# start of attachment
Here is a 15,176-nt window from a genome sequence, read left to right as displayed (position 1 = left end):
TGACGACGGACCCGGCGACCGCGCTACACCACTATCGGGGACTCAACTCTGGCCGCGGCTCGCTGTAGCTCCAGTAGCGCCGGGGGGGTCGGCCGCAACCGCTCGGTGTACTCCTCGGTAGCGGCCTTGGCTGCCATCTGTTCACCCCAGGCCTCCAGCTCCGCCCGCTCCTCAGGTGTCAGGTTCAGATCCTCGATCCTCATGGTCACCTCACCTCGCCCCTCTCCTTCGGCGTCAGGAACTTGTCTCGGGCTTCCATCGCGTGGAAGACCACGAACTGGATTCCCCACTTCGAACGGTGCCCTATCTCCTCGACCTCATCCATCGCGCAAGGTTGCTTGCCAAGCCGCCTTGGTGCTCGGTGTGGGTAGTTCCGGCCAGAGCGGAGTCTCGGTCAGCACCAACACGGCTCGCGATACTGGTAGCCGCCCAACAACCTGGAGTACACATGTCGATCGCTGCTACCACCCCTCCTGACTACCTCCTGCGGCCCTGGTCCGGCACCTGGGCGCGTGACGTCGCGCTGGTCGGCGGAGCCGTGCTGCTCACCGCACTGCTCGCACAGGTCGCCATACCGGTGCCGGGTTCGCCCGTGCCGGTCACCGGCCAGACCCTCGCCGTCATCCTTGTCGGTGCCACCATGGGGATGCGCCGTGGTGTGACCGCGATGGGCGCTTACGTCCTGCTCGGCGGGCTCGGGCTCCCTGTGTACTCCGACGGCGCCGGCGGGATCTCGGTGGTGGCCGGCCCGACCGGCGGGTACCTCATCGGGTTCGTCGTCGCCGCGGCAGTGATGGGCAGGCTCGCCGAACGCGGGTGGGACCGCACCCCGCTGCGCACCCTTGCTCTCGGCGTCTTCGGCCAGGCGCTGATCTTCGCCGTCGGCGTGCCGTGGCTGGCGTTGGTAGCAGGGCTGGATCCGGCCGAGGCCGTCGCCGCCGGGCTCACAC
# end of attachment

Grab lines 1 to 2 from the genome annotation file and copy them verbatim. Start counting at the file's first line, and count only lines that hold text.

Here is a 15,176-nt window from a genome sequence, read left to right as displayed (position 1 = left end):
TGACGACGGACCCGGCGACCGCGCTACACCACTATCGGGGACTCAACTCTGGCCGCGGCTCGCTGTAGCTCCAGTAGCGCCGGGGGGGTCGGCCGCAACCGCTCGGTGTACTCCTCGGTAGCGGCCTTGGCTGCCATCTGTTCACCCCAGGCCTCCAGCTCCGCCCGCTCCTCAGGTGTCAGGTTCAGATCCTCGATCCTCATGGTCACCTCACCTCGCCCCTCTCCTTCGGCGTCAGGAACTTGTCTCGGGCTTCCATCGCGTGGAAGACCACGAACTGGATTCCCCACTTCGAACGGTGCCCTATCTCCTCGACCTCATCCATCGCGCAAGGTTGCTTGCCAAGCCGCCTTGGTGCTCGGTGTGGGTAGTTCCGGCCAGAGCGGAGTCTCGGTCAGCACCAACACGGCTCGCGATACTGGTAGCCGCCCAACAACCTGGAGTACACATGTCGATCGCTGCTACCACCCCTCCTGACTACCTCCTGCGGCCCTGGTCCGGCACCTGGGCGCGTGACGTCGCGCTGGTCGGCGGAGCCGTGCTGCTCACCGCACTGCTCGCACAGGTCGCCATACCGGTGCCGGGTTCGCCCGTGCCGGTCACCGGCCAGACCCTCGCCGTCATCCTTGTCGGTGCCACCATGGGGATGCGCCGTGGTGTGACCGCGATGGGCGCTTACGTCCTGCTCGGCGGGCTCGGGCTCCCTGTGTACTCCGACGGCGCCGGCGGGATCTCGGTGGTGGCCGGCCCGACCGGCGGGTACCTCATCGGGTTCGTCGTCGCCGCGGCAGTGATGGGCAGGCTCGCCGAACGCGGGTGGGACCGCACCCCGCTGCGCACCCTTGCTCTCGGCGTCTTCGGCCAGGCGCTGATCTTCGCCGTCGGCGTGCCGTGGCTGGCGTTGGTAGCAGGGCTGGATCCGGCCGAGGCCGTCGCCGCCGGGCTCACAC